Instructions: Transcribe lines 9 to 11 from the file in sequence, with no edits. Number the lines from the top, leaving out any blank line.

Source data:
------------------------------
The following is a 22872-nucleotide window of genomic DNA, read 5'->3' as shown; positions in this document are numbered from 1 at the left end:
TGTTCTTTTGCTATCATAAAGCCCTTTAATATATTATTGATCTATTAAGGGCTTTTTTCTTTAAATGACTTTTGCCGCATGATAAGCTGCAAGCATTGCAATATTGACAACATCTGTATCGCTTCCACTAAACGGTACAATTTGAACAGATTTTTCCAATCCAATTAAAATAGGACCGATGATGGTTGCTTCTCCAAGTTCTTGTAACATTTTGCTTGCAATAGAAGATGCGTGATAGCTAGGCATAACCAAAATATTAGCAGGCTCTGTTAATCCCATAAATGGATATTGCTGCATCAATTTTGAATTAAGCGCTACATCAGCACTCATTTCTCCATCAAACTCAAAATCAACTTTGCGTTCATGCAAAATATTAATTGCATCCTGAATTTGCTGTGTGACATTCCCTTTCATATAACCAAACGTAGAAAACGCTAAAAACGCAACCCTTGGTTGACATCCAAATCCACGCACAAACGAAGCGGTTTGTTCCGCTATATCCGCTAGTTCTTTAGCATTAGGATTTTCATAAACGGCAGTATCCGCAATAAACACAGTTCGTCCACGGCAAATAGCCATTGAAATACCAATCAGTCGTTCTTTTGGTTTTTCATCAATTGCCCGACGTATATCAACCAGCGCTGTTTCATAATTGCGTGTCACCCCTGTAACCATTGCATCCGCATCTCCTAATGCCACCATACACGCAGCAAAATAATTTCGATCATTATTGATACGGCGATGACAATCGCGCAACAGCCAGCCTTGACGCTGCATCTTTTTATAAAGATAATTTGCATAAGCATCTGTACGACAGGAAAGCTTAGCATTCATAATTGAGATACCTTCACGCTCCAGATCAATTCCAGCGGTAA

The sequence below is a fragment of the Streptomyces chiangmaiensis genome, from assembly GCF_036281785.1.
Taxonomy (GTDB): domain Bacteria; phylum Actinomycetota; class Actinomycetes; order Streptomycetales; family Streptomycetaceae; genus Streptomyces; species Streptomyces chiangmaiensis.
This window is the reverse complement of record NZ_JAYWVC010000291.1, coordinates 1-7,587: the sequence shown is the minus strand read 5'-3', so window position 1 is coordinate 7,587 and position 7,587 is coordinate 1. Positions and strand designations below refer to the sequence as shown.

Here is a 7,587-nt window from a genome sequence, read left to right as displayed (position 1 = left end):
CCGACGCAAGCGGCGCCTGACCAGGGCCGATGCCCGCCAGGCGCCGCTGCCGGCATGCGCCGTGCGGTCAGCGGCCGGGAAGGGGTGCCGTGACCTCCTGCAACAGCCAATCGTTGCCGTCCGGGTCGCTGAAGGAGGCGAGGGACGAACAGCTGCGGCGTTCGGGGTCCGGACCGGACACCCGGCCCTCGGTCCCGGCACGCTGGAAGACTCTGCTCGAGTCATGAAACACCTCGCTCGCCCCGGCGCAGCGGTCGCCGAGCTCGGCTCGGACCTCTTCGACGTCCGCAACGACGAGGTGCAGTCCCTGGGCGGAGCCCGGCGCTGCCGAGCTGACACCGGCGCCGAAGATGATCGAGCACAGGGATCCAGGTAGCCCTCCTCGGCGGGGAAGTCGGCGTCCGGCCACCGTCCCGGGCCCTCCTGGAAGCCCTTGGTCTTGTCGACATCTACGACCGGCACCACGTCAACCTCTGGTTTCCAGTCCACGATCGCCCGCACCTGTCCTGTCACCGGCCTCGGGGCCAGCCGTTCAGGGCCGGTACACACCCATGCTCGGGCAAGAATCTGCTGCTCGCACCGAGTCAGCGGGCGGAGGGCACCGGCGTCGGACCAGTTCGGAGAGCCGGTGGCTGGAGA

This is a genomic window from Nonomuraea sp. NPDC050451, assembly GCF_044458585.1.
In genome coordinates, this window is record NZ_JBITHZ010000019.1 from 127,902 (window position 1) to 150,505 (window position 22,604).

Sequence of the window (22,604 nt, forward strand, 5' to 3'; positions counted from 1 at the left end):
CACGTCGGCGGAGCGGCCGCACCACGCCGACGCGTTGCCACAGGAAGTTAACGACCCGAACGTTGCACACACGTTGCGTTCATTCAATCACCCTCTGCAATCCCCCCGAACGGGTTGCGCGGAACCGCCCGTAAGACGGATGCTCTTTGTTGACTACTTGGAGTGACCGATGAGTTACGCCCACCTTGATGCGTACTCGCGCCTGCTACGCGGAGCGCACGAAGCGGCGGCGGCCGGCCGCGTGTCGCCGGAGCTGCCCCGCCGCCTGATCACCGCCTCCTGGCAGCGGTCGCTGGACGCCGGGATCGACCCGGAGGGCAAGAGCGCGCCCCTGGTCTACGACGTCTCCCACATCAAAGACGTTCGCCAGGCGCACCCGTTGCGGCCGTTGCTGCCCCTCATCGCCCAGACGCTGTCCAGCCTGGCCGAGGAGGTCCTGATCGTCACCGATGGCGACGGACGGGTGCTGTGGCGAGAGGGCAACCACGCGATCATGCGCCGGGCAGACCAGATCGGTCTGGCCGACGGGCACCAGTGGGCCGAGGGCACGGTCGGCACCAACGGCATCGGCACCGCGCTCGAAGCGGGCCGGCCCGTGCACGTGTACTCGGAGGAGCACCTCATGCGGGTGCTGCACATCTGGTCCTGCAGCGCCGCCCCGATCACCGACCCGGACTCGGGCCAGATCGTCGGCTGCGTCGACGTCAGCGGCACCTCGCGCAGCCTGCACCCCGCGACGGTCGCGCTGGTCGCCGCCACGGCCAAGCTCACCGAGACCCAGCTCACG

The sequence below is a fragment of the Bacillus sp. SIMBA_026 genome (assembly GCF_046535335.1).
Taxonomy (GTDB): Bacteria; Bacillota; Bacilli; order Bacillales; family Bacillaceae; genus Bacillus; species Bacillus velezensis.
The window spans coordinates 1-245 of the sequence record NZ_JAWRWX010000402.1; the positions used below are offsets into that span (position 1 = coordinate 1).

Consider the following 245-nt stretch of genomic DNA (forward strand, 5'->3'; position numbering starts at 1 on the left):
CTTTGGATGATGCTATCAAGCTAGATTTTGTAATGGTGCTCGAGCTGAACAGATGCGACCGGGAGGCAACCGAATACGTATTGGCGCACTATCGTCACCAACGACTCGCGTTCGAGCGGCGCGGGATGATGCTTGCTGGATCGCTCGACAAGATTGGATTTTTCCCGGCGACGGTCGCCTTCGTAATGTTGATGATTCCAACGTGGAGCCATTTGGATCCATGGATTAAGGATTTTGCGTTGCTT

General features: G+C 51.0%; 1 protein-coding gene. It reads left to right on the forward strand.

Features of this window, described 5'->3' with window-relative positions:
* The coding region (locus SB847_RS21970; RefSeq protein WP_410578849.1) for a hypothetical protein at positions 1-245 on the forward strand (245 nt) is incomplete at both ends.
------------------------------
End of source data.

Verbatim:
In genome coordinates, this window is record NZ_JBITHZ010000019.1 from 127,902 (window position 1) to 150,505 (window position 22,604).

Sequence of the window (22,604 nt, forward strand, 5' to 3'; positions counted from 1 at the left end):
CACGTCGGCGGAGCGGCCGCACCACGCCGACGCGTTGCCACAGGAAGTTAACGACCCGAACGTTGCACACACGTTGCGTTCATTCAATCACCCTCTGCAATCCCCCCGAACGGGTTGCGCGGAACCGCCCGTAAGACGGATGCTCTTTGTTGACTACTTGGAGTGACCGATGAGTTACGCCCACCTTGATGCGTACTCGCGCCTGCTACGCGGAGCGCACGAAGCGGCGGCGGCCGGCCGCGTGTCGCCGGAGCTGCCCCGCCGCCTGATCACCGCCTCCTGGCAGCGGTCGCTGGACGCCGGGATCGACCCGGAGGGCAAGAGCGCGCCCCTGGTCTACGACGTCTCCCACATCAAAGACGTTCGCCAGGCGCACCCGTTGCGGCCGTTGCTGCCCCTCATCGCCCAGACGCTGTCCAGCCTGGCCGAGGAGGTCCTGATCGTCACCGATGGCGACGGACGGGTGCTGTGGCGAGAGGGCAACCACGCGATCATGCGCCGGGCAGACCAGATCGGTCTGGCCGACGGGCACCAGTGGGCCGAGGGCACGGTCGGCACCAACGGCATCGGCACCGCGCTCGAAGCGGGCCGGCCCGTGCACGTGTACTCGGAGGAGCACCTCATGCGGGTGCTGCACATCTGGTCCTGCAGCGCCGCCCCGATCACCGACCCGGACTCGGGCCAGATCGTCGGCTGCGTCGACGTCAGCGGCACCTCGCGCAGCCTGCACCCCGCGACGGTCGCGCTGGTCGCCGCCACGGCCAAGCTCACCGAGACCCAGCTCACG